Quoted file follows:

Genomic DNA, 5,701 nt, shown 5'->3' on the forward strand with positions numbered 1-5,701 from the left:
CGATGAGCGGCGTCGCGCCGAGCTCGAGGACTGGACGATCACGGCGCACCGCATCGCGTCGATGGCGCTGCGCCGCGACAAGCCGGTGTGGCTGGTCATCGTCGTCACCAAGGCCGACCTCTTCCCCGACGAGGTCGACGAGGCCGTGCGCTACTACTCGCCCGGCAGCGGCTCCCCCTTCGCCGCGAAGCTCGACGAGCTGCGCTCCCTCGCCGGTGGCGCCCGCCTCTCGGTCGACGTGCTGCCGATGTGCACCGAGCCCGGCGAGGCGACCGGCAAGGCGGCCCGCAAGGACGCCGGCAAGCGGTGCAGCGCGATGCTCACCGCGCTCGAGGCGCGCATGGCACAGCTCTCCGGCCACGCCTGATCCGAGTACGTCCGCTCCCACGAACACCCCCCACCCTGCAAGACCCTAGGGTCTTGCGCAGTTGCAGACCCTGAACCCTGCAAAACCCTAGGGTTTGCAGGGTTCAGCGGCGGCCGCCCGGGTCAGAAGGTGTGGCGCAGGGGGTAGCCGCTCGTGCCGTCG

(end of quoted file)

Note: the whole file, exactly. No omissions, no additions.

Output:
Genomic DNA, 5,701 nt, shown 5'->3' on the forward strand with positions numbered 1-5,701 from the left:
CGATGAGCGGCGTCGCGCCGAGCTCGAGGACTGGACGATCACGGCGCACCGCATCGCGTCGATGGCGCTGCGCCGCGACAAGCCGGTGTGGCTGGTCATCGTCGTCACCAAGGCCGACCTCTTCCCCGACGAGGTCGACGAGGCCGTGCGCTACTACTCGCCCGGCAGCGGCTCCCCCTTCGCCGCGAAGCTCGACGAGCTGCGCTCCCTCGCCGGTGGCGCCCGCCTCTCGGTCGACGTGCTGCCGATGTGCACCGAGCCCGGCGAGGCGACCGGCAAGGCGGCCCGCAAGGACGCCGGCAAGCGGTGCAGCGCGATGCTCACCGCGCTCGAGGCGCGCATGGCACAGCTCTCCGGCCACGCCTGATCCGAGTACGTCCGCTCCCACGAACACCCCCCACCCTGCAAGACCCTAGGGTCTTGCGCAGTTGCAGACCCTGAACCCTGCAAAACCCTAGGGTTTGCAGGGTTCAGCGGCGGCCGCCCGGGTCAGAAGGTGTGGCGCAGGGGGTAGCCGCTCGTGCCGTCG